/dev/sda1 /media/harddrive1 auto uid=1000,gid=1000,noatime 0 0
Let me explain what happens here:
/dev/sda1 is the name of the hard drive, the sda1 part is what you saw when you ran the "lsblk" command, so be sure this is correct
/media/harddrive1 is the folder you created earlier. So if you chose a different name, be sure to enter that here
uid=1000,gid=1000 is the id of the current user and the id of the group. If you've created a different user than the default user that came with Raspbian, find out the uid by running:
and the gid by running:
and fill those in the line instead of 1000.
You have now mounted the hard drive in the file system. It's time to go back into Nextcloud.
Enabling the "External storages" plugin in Nextcloud
You've installed Nextcloud and mounted the hard drive into the file system of your Raspberry Pi. Next you need to go into your Nextcloud dashboard and click on your user in the top right. A menu will appear and you need to click on "Apps". On the new screen you click on "Disabled apps" in the menu on the left side. Next, click on the "Enable" button on the "External storage support" entry. This will enable the ability to use external storages in Nextcloud, such as your external hard drive.
When the plugin is enabled, click on your user in the top right again and choose "Settings" this time. On the left side you'll get a menu and under "Administration" you'll find "External storages". Click on that and you'll see a new page where you can add external storages. To be able to add your external hard drive, choose a name for "Folder name". This could be anything you want. I simply named it "Hard drive". In the drop-down with "Add storage", select the option "Local". The form will change and you'll be able to fill in more information. You can skip all of the fields expect "Configuration". This is where you fill in the folder you created earlier, so if you've been following the examples, this should be:
Once you've filled that in, you can press the check mark at the end of the form and a green check mark will appear at the beginning of your form. You can now go back to your files by pressing the Nextcloud logo in the top left. Your hard drive should now be visible in the list of files and folders.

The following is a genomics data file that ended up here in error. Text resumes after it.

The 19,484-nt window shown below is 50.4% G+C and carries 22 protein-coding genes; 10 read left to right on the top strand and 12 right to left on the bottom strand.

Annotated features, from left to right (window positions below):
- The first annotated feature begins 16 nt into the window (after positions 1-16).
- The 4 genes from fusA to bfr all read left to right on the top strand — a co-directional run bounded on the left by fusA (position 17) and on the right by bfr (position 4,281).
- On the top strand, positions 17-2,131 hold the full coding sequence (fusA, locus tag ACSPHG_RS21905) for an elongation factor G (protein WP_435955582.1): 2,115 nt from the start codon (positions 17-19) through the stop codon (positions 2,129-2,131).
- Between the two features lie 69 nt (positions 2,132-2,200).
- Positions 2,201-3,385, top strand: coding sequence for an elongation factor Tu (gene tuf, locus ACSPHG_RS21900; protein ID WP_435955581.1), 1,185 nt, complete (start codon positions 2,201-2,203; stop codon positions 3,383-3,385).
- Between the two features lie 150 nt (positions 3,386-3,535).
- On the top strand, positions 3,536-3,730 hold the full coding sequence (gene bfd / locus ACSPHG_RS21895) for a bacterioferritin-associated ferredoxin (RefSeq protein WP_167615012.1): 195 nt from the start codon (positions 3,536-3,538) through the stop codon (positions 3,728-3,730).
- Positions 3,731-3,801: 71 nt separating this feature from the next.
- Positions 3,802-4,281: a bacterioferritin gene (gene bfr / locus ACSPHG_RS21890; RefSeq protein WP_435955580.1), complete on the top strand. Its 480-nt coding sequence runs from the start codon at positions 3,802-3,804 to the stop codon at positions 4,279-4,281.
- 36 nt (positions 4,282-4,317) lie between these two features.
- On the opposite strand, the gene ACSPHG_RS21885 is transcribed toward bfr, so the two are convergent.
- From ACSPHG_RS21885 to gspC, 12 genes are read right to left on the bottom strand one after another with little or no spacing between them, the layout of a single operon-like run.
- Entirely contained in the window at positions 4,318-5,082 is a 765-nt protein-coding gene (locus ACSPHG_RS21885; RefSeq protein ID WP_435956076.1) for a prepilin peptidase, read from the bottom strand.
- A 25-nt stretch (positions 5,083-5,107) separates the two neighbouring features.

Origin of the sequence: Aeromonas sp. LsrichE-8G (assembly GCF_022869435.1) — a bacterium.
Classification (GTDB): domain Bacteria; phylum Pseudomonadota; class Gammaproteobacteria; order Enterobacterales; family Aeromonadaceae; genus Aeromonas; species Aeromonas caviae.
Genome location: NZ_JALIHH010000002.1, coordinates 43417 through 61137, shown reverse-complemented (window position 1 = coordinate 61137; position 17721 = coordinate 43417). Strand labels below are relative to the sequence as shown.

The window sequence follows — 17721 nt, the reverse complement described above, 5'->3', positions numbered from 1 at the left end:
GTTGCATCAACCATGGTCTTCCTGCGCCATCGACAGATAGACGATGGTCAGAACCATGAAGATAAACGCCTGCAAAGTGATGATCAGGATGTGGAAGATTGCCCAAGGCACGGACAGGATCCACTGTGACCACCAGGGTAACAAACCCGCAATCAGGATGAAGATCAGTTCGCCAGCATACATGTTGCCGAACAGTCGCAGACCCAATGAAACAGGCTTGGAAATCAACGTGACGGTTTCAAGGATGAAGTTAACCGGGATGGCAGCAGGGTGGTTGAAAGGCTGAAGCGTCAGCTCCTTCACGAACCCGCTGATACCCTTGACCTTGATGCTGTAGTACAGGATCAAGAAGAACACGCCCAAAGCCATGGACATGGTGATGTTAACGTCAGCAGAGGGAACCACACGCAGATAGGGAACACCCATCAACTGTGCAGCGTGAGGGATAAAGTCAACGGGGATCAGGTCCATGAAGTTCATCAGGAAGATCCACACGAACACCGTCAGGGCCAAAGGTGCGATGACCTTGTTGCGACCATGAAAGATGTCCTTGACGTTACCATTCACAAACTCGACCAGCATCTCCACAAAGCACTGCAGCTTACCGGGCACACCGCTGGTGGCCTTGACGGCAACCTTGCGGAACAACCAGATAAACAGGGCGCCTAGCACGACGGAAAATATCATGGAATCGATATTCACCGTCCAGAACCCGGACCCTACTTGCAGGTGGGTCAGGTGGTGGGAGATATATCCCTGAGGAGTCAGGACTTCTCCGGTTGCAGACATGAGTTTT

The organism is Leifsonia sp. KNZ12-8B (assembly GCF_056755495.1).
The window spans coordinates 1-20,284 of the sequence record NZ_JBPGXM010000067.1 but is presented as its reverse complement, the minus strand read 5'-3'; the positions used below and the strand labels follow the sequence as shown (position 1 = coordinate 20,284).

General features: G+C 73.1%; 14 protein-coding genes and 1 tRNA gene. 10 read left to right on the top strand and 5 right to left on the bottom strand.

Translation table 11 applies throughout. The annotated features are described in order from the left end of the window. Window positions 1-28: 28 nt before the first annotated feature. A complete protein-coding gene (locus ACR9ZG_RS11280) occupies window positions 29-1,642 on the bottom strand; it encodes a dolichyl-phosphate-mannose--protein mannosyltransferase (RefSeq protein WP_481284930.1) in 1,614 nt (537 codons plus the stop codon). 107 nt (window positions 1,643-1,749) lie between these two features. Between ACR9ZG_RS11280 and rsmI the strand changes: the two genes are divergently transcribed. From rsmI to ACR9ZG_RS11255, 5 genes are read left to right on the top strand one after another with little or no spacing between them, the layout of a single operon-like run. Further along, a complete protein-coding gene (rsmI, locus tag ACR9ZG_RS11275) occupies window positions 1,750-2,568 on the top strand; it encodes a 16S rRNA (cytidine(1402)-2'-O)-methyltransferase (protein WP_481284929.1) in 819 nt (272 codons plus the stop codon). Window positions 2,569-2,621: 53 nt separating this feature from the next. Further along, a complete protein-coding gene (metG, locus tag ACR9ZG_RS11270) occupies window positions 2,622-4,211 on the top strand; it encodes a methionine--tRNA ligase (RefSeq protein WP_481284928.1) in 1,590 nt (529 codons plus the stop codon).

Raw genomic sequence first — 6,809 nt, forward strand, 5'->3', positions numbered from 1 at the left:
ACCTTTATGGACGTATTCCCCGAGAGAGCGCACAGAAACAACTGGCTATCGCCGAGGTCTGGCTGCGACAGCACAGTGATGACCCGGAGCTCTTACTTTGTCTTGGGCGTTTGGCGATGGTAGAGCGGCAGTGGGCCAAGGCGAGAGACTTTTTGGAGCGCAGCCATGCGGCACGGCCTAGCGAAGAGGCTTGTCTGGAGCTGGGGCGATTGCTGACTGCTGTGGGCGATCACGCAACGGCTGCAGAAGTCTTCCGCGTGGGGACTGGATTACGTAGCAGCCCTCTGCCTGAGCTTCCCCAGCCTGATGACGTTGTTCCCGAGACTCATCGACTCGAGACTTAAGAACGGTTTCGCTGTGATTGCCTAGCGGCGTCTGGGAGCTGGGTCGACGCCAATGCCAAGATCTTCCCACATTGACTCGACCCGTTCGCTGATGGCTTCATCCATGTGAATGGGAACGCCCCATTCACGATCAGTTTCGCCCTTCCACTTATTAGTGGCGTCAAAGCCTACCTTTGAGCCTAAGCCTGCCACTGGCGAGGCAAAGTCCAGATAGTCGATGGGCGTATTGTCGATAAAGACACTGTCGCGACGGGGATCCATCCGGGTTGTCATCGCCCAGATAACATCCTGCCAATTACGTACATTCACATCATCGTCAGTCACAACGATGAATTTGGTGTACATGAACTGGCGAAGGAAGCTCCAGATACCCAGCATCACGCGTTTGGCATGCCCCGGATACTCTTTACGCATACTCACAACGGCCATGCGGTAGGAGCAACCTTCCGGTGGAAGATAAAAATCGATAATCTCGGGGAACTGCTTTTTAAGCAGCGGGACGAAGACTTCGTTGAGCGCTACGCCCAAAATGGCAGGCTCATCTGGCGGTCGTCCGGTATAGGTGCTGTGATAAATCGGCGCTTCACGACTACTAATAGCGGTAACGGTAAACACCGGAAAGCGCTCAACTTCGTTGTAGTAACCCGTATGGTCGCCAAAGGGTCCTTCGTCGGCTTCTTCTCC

Exposing your Nextcloud installation to the internet
You now have a fully functional Nextcloud installation, but it's only accessible from within your own network. In a lot of cases, this is enough and you can stop reading any further. But if you want to be able to access your Nextcloud from anywhere in the world, keep on reading.
I won't cover all of these steps in detail, as some are optional and others are different for everyone. These are the general steps of exposing your Nextcloud instance to the internet and at least have some basic protection. Also, another thing to keep in mind is that I've been able to do this part because I could use a domain name that I owned and I'm not sure how to do this if you don't have a domain name you can use for this.
The steps are:
Open port 80 and 443 on your router and point them to the machine running Nextcloud
Point a domain name to your external IP address, use a service like https://whatismyipaddress.com/ to find your external IP address.
Run this command to enable HTTPS in Nextcloud:
sudo /snap/bin/nextcloud.enable-https lets-encrypt
- Add the domain you selected as a trusted domain using this command:
sudo snap run nextcloud.occ config:system:set trusted_domains 1 --value=your.fancy.domain
- Restart Nextcloud using:
sudo snap restart nextcloud
You can now go to the domain you used earlier and see your Nextcloud instance, complete with SSL. Your installation is now available from anywhere in the world and you have some basic security measures set up, so your connection to and from Nextcloud is secure. Any further steps are also new to me, so I won't be able to help you with this yet. Hopefully in the future I can add onto this post to add extra security measures and to make sure your data is even safer than it is now.
I hope this post helped you to set up your Nextcloud instance and expose it to the internet. If you have any questions, you can contact me on Twitter and I'll do my best to help you out.